As with so many dishes, there are many ways to get to the same end when you’re making an omelet. I prefer the classic French method which uses high heat, a lot of shaking the pan, and folding the omelet in three onto the plate.
If that scares you a little (it shouldn’t, but…), you can lower the heat and move the egg around more slowly, letting the uncooked egg hit the pan and then folding the omelet in half onto the plate. This is the American method of omelet-making.
The classic French omelette (that’s the British and French way of spelling ‘omelet’), should have no wrinkles and no color on the outside and the pan-shaking quick method is critical to this end. I, however, believe mornings are not the time to have such strict rules in your life and if you like color on the outside of your omelet, go for it (or just don’t worry about it)! Using butter in the pan and having a little color on the egg will just add flavor in the end.
There is no limit to the combinations of fillings that you can put in an omelet. The recipe and video below are for your very basic omelet using just cheese and fresh herbs, but you can really put almost anything inside. There are a couple of important points regarding the fillings, however. Whatever you put into an omelet is not going to get the chance to cook, so fillings like mushrooms, onions, peppers, broccoli, bacon all need to be cooked ahead of time (and ideally warm) before being added to the pan. The other tip regarding the filling is not to add too much. If you add too much filling, chances are you won’t be able to fold your egg around the filling or the omelet will break as you turn it out.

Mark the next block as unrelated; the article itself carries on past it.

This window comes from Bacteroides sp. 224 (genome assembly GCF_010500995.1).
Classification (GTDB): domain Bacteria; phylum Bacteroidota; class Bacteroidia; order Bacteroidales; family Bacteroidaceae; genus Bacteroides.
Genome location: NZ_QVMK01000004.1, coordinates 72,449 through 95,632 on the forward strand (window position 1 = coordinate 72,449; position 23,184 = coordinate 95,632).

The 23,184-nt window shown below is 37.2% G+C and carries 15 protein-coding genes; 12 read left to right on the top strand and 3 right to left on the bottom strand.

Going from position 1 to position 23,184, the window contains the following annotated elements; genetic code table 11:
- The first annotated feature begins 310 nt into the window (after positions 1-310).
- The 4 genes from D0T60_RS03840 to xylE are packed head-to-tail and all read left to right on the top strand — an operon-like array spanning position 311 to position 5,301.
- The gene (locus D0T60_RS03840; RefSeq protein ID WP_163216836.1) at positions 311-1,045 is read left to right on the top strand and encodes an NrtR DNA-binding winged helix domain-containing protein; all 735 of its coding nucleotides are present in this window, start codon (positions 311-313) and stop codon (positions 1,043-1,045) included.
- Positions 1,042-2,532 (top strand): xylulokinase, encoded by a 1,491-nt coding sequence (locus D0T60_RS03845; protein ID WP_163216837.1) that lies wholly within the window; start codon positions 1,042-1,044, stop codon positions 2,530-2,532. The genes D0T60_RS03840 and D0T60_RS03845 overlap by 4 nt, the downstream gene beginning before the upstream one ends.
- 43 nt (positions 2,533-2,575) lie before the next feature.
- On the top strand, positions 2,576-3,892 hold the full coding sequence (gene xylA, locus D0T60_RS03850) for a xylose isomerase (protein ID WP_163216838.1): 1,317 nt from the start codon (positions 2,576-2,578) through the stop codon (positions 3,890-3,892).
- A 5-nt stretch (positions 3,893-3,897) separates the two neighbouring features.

The only way to learn how to make the perfect omelet really is to get a carton of eggs and a few hungry people and start making them one after the other. If the first omelet turns into scrambled eggs, so be it. Practice, as they say, makes perfect.